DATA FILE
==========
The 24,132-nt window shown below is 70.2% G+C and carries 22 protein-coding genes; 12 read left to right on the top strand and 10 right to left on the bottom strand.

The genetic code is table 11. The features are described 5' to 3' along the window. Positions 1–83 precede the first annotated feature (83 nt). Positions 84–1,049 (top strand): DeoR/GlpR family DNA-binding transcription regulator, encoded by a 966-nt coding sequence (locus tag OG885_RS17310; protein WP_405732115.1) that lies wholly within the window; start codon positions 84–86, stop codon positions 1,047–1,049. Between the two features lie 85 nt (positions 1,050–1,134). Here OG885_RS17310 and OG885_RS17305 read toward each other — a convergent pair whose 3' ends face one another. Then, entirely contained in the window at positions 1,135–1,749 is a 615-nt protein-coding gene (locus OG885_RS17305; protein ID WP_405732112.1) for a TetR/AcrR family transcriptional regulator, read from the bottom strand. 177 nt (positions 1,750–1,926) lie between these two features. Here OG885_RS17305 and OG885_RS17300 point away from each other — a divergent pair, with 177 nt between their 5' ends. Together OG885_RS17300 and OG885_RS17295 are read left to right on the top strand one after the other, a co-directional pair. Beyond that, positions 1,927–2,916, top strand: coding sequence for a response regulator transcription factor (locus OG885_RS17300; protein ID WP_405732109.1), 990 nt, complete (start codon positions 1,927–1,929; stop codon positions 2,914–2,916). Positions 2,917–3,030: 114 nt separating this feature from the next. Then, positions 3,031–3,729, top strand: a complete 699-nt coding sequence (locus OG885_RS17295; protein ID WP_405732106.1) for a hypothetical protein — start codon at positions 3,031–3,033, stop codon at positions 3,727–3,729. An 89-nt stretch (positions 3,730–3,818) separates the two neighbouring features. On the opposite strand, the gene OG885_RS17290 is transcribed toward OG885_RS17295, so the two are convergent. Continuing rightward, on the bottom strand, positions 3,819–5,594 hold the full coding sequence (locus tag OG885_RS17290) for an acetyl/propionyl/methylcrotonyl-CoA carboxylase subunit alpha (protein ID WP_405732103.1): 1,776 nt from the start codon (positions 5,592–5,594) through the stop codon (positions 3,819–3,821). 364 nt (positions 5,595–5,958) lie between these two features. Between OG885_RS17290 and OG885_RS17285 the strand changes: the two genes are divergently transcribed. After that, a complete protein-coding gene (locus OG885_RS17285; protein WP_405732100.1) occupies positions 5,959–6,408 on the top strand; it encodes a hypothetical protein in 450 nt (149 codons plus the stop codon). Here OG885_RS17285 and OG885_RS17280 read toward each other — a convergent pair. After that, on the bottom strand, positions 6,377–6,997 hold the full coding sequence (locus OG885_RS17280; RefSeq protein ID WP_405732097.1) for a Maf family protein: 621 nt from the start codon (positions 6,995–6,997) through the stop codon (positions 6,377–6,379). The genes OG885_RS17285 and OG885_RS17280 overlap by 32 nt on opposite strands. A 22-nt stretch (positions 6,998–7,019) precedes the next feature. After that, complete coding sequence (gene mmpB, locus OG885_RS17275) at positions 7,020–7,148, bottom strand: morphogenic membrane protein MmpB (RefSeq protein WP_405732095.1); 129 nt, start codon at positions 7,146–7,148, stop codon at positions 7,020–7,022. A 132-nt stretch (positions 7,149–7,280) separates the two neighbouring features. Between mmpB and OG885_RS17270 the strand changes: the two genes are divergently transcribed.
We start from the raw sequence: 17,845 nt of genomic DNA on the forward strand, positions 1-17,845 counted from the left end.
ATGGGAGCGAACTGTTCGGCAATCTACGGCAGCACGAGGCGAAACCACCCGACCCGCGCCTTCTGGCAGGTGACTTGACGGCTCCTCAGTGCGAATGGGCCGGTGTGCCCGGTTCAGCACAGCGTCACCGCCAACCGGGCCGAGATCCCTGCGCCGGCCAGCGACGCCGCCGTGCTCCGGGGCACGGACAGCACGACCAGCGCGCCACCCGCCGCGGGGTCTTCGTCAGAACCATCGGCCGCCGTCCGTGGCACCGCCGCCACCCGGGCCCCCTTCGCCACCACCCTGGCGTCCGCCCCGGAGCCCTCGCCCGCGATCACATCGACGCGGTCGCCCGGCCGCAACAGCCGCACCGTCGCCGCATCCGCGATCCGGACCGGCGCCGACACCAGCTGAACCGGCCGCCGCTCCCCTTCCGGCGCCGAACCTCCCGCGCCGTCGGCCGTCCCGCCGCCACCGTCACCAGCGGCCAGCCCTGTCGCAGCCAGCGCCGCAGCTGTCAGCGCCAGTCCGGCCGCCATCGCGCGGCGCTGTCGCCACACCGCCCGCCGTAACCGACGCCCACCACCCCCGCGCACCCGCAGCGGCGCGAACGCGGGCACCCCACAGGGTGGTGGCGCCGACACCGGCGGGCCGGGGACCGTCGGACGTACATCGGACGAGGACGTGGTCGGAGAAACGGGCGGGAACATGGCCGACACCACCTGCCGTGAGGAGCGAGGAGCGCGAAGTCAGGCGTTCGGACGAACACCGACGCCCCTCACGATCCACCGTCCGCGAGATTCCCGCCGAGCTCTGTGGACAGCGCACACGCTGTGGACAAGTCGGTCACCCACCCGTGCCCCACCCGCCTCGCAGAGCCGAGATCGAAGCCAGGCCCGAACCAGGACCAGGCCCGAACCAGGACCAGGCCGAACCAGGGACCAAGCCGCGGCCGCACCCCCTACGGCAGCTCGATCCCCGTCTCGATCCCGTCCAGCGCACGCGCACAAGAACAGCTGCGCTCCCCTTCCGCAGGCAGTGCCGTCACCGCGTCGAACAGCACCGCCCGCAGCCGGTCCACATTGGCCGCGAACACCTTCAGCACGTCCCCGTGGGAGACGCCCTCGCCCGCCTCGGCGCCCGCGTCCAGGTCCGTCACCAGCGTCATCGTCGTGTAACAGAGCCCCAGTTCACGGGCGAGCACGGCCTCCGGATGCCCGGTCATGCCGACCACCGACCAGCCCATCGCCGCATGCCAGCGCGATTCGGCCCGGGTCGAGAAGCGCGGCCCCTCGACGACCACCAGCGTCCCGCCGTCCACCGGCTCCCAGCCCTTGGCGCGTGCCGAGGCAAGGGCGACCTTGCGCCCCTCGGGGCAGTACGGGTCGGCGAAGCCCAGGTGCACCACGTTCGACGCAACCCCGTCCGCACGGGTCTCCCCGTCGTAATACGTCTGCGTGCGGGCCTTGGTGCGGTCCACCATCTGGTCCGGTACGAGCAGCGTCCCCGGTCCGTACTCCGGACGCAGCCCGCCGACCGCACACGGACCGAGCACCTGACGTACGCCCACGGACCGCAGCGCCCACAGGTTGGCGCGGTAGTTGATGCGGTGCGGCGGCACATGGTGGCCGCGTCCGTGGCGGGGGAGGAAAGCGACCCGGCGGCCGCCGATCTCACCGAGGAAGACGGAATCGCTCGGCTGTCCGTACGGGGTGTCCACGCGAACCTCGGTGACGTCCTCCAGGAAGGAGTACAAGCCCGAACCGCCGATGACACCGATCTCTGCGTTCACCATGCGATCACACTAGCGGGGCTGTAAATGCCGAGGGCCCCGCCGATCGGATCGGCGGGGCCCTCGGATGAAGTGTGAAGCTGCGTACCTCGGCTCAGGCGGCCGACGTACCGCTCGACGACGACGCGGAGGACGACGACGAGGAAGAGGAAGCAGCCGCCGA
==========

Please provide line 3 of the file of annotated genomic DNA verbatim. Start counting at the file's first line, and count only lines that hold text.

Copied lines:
We start from the raw sequence: 17,845 nt of genomic DNA on the forward strand, positions 1-17,845 counted from the left end.